This is then removed to the press and the oil is extracted by means of a presser which is made like shelves, and the yellow powder which is enclosed in the cloth is placed on these shelves, and it is from this the oil is extracted, which only takes a moment.

 It is taken from the press and the cloth removed, it comes out a hard cake.

 This cake is then brought to the mill and again converted to a powder, this powder is used to fertilize the earth and feed cattle. We also saw several bales of cotton which is nothing but the cotton that remained on the seed after leaving the gin.

 We were then shown into the room where the electric machines are. The light is obtained by means of a powerful current of electricity generated by a dynamo electric machine.

 Though cotton seed oil is not expensive, few people think that so many persons are employed in manufacturing it.

 After visiting the mill, thoroughly enjoying ourselves playing in the hull house. The time approached when we must make our departure, every one being delighted with her trip to the mill.

 It was 7 o'clock when we reached home.
                 GUSSIE PLONSKY.

Lafayette Advertiser 11/21/1896.


         Lafayette, La., Nov. 7, 1896.
  The Teachers Parish Institute met to-day in regular session with the following members present. H. C. Wallis, Philip Martin, F. Cripin, Robert Broussard, Gilbert St. Julien, W. G. Webb, J. Fletcher, Chas. F. Trudeau, R. C. Greig, H. E. Toll, R. B. Martin, J. C. Martin, Misses Lizzie Mudd, V. Younger, F. S. Greig.

 The minutes of last meeting were read and approved.

 Mr. Greig then read the Constitution drafted by committee of which he was Chairman. This constitution with a few modifications was adopted by unanimous vote. By motion of Mr. Martin the secretary was instructed to have the Constitution published in The Lafayette Advertiser and Lafayette Gazette.

 Institute agreed to pay a janitor 25 cents per month.

 Business being completed, the discussion of the question, "What should be the qualification of the teacher? was opened by Mr. Wallis. The very earnest manner in which this subject was treated elicited marked attention. Some important points brought forward here: Variety of children with whom each teacher has to deal necessitates a close study of child nature: The important of moral culture: The teacher in loco parentis: Children future citizen and law-makers: Teachers should be a systematic student. After a few discussion questions of these and other items of interest, Manager Trudeau announced "How to Teach Geography" as a topic for general discussion at the next meeting.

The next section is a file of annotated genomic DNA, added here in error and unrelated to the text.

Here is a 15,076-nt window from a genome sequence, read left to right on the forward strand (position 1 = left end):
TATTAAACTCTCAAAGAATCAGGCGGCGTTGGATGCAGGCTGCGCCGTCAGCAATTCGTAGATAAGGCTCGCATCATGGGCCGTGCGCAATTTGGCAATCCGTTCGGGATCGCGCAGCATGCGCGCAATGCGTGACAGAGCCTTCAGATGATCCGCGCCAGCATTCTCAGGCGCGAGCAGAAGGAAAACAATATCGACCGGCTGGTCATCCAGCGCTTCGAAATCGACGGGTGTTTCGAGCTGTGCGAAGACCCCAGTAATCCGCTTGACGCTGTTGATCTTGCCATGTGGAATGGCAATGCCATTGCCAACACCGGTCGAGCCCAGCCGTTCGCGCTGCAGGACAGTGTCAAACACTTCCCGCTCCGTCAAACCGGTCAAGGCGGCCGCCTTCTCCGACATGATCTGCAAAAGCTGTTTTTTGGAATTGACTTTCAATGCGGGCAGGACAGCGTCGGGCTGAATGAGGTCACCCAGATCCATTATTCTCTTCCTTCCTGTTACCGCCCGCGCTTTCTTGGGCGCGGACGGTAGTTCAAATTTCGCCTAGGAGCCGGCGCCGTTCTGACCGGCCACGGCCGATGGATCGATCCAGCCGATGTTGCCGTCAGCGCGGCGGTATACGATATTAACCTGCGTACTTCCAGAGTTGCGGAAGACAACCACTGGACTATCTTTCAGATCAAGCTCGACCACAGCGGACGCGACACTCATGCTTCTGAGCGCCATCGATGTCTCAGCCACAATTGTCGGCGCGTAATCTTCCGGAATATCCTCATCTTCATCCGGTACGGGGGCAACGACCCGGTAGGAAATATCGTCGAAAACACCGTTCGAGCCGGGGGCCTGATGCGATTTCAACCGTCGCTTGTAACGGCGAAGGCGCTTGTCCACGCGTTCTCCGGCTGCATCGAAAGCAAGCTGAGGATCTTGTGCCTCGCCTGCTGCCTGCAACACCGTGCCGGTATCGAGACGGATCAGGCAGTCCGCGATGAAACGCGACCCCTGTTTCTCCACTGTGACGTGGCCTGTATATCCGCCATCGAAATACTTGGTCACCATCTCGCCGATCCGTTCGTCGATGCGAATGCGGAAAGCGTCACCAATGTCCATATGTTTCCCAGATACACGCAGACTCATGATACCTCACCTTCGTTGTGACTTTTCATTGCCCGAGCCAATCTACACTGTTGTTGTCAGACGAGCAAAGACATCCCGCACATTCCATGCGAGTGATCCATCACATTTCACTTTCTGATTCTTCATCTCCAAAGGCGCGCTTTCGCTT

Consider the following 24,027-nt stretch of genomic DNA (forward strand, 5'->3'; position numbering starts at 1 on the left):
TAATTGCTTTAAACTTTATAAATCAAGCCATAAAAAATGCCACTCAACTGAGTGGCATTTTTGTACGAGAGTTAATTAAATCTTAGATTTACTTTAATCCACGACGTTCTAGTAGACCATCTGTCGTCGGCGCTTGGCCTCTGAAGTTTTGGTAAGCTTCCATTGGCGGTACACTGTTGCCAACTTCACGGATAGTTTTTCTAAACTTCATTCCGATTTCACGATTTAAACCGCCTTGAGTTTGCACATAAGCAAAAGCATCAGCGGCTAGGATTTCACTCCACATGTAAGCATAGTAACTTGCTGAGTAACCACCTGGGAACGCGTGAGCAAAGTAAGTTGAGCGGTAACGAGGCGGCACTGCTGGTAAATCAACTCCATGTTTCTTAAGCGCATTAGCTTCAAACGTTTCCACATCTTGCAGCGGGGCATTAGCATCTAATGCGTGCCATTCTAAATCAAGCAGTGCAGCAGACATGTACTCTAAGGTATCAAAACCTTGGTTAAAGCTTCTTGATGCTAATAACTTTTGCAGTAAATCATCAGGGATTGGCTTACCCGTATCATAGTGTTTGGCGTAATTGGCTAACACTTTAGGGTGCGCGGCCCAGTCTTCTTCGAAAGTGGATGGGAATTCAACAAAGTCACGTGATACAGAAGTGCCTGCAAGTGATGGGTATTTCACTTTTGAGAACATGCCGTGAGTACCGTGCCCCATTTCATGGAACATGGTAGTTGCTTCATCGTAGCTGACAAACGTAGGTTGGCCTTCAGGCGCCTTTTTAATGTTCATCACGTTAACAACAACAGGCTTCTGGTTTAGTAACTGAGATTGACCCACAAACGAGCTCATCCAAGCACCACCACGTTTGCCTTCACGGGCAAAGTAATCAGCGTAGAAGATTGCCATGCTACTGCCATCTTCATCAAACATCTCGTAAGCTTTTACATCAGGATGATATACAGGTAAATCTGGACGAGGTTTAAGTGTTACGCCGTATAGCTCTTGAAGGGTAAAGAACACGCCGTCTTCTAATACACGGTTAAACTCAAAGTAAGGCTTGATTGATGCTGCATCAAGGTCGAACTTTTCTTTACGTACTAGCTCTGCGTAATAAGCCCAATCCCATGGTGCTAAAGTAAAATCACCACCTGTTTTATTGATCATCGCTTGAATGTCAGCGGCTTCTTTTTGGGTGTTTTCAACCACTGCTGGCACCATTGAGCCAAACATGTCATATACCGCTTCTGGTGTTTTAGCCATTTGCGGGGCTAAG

Institute adjourned to until Dec. 5, 1896.
F. S. GREIG, Secretary.


Preamble: Recognizing the necessity for improvement in methods of teaching and the benefits to be derived from a free and full discussion of all subjects pertaining to the profession, the public school teachers of Lafayette parish do hereby organize and constitute themselves an association to be known as the Lafayette Teacher's Institute and adopt the following Constitution.


 Article I. The purpose and object of this association is hereby declared to be the mutual advancement of members in theory and practice of the profession and the promotion, of a higher standard of efficiency in the public schools of the parish.

Article II. 
Section 1.  All white public school teachers of this parish shall compose the membership of the association.

 Section 2. The association may by a two third vote at any regular meeting elect as honorary members, private school teacher, school official officials and others interested in education matters who shall be entitle to all the privileges of this association save the right to vote.

 Article III. - The officers of this association be a manager an assistant manager, a secretary and treasurer, who shall perform the functions incumbent upon them in their respective capacities. Officers shall be elected annually.

 Article IV. Active members shall pay a monthly fee of 10 cts, and any further assessment levied by a two-third vote on all members present at any regular meeting.

 Article V. The regular meeting of this association shall be every fourth Saturday from date of this ordinance.

 Article VI. The order of business shall be as follows:

   1. Roll Call
   2. Reading of Minutes
   3. Unfinished Business
   4. New Business
   5. Report of Committee
   6. Reading of papers, Discussion

 The constitution may be amended by two thirds vote of all members present at any regular meeting. Lafayette Advertiser 11/21/1896.

A Card.

 I deem it my duty to sufficiently explain and also do give my friends throughout the parish the reasons I entertained in tendering to Gov. Foster my resignation as Justice of the Peace of this the 4th ward of this parish. Being the Junior member and sole manager of the mercantile firm of Scranton and Domengeaux, and as our daily increasing business calls forth my whole time and attention, I felt that I can and under existing conditions, do justice impartially to both my business and the duties incumbed upon me as Justice of the Peace. I honestly hope that my friends will accept this short explanation, and will approve the cause I have taken in resigning. In conclusion, I beg to assure my friends that I will always be found with them, and that all leisure moments I may be able to command outside of my business hours will be cheerfully given to our great party of Protection, the poor man's party; the party of honesty and justice, the Republican party.